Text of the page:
Man with many talents

BOB-NYABINDEBob Nyabinde’s office at the Zimbabwe Film and Television School of Southern Africa complex on Mazowe Street is unabashedly a craftsman’s workshop. “The Headmaster” as he is nicknamed became famous with his song “Chabuda Hapana”. He has four albums under his belt and recently released “Mombe Yemavhu” which talks about the futility of living large when you own nothing. In his blue work-suit Bob is busy repairing Oliver Mtukudzi’s guitar. He speaks to Lifestyle Editor about his work and the industry.

MC: Not too many musicians are also craftspeople. What else do you do besides repairing guitars?

BN: I build guitars from scratch. I am the product of a teacher who valued inculcating survival skills not just passing exams. I attended Sakubva High School in Mutare and we all struggled to be in the A Class. I registered late and was put in B. I worked hard to get into the A class and qualified, but when the re-streaming exercise was done I still found myself in the B Class. I went to the head fuming and he referred me back to my teacher who told me that even if I failed academically the woodwork, which I has shown an aptitude for, would benefit me. I did not fail and I am using the skill.

MC: How did you get into the guitar making craft?

BN: In the late 80s musicians were crying about the cost of procurement and repair of electric guitars. One day I broke one open and was disappointed by its anatomy when I discovered that it was a simple item with just a few components inside. I made one, got Andy Brown to test it. He was impressed.

I also had another tested by Gilbert Zvamaida of the Zig Zag Band now playing with Thomas Mukanya Mapfumo and they all gave it the thumbs up. Oliver Mtukudzi has tested several and says they should be branded as the Binde Guitars. Others who have tried the Binde Guitar include Prayer Soul Mtamangira and the lead guitarist of Mukoomba-Trust Samende. I have also constructed speakers which are powerful.

MC: Jazz 105 is the venue that launched many careers in the genre. How has its closure affected the industry?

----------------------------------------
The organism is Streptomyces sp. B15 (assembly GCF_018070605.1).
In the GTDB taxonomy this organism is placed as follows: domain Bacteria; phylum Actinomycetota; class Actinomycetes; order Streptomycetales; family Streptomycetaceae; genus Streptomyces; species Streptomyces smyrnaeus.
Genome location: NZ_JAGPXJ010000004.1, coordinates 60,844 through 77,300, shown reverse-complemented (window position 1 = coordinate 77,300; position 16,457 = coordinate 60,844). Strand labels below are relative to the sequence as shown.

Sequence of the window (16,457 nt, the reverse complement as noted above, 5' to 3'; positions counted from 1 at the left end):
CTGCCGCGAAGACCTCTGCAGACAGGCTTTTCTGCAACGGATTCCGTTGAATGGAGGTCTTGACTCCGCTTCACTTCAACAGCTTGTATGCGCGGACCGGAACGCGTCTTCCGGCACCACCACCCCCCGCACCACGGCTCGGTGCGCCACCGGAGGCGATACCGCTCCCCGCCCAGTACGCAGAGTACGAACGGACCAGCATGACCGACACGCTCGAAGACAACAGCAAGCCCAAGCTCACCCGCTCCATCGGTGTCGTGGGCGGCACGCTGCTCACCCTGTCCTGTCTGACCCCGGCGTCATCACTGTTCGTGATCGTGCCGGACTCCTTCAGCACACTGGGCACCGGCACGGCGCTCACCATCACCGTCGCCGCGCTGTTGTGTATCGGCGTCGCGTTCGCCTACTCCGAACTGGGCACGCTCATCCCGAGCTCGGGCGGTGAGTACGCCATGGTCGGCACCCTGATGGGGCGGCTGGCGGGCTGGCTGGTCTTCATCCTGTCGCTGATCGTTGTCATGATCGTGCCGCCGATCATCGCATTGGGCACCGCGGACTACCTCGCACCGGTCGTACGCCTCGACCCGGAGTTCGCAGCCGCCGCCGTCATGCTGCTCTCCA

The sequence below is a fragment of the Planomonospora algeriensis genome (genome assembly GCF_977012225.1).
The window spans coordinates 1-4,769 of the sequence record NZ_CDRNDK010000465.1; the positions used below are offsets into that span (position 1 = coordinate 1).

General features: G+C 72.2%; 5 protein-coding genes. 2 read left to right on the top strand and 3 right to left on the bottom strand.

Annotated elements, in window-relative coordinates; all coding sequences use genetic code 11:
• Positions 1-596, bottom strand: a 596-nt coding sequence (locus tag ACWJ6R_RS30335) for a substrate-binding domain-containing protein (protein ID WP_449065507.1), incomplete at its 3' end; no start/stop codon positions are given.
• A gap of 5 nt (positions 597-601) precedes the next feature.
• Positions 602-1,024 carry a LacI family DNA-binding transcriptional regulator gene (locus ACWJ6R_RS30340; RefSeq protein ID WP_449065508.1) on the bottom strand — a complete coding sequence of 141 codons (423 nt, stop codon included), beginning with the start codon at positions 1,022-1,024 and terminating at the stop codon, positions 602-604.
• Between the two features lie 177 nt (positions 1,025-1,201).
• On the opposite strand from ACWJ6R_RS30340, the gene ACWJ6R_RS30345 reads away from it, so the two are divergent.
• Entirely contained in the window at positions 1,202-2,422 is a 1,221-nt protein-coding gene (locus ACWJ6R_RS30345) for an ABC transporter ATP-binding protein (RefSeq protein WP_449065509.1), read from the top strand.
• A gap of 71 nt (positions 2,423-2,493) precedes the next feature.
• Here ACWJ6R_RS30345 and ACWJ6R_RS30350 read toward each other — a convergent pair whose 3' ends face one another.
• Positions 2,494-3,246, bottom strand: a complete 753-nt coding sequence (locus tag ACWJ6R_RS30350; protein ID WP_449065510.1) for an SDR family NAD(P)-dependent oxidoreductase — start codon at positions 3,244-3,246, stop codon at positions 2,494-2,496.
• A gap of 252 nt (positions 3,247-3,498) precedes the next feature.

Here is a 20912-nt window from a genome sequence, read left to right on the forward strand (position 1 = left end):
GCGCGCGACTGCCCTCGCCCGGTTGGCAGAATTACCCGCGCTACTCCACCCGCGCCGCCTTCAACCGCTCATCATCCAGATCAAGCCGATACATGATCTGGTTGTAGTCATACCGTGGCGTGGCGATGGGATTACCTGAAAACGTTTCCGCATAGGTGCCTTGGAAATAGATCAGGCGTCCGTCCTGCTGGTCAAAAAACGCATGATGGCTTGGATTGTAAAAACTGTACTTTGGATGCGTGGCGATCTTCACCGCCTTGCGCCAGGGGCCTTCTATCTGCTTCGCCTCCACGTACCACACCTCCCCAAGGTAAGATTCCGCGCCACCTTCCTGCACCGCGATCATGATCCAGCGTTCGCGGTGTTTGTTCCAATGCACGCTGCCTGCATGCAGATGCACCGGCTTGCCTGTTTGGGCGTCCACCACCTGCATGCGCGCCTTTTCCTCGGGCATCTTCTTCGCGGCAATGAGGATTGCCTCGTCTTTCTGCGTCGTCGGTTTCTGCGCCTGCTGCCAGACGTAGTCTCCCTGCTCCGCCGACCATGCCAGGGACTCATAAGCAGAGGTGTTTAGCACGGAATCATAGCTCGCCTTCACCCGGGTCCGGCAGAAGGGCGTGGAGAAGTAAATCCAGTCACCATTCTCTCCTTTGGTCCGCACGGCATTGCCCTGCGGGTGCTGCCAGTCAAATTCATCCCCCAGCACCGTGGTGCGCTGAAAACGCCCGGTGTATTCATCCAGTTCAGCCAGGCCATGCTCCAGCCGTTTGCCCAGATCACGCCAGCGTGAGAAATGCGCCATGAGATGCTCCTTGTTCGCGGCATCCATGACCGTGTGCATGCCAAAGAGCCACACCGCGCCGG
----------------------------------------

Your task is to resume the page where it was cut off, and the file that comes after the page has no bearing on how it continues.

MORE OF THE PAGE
BN: Grossly and negatively. That was the home of jazz. When people said they would meet at Jazz 105 on Friday everyone knew what they were talking about. It was so conveniently and strategically located that someone arriving into town, even from the airport would stop over at Jazz 105 first.

MC: Is your music for a select elite?

BN: No, although we sometimes make that assumption. We were recently engaged to play in Kitsi Yatota. So I played Jiti thinking that I was fitting the music to the place and people. After we were done one gentleman in his work-suit came up to me and thanked me for a job well done. “But Mukoma Bob, hazvisirizvo zvandauya kuzonzwa. Yenyu music yacho ndiyo yandange ndichida kunzwa. (It was your jazz music that I wanted to hear)”. We played for an extra hour and a half as the people showed that they liked it.

MC: Zimdancehall, the music of the moment. From being dismissed as so much noise, now all generations are hooked. For example Winky D’s “Disappear” is known and loved by older people. Is Zimdancehall drowning out other genres?

BN: Who would not want their problems to disappear? So what if they reappear, but for the duration of the song you are in a happy place. That is the secret of the popularity behind Zimdancehall. It touches people’s lives.

In the beginning the artistes had challenges getting gig then they got a lot of airplay. It has been well and strategically marketed. But there is plenty of room for other genres.

It is all about cycles. Country music is still around but not as popular as it was in the hey days of Dolly Parton and company. Urban grooves had their time in the sun but are now mostly yesteryear hits. So we all embrace Zimdancehall.

But not everyone should do it. Let those with the talent rock it. Those who are inclined towards gospel, sungura and other genres should convince people that they are still there and can deliver.

MC: Every musician is crying about piracy. What can one do to mitigate the effects?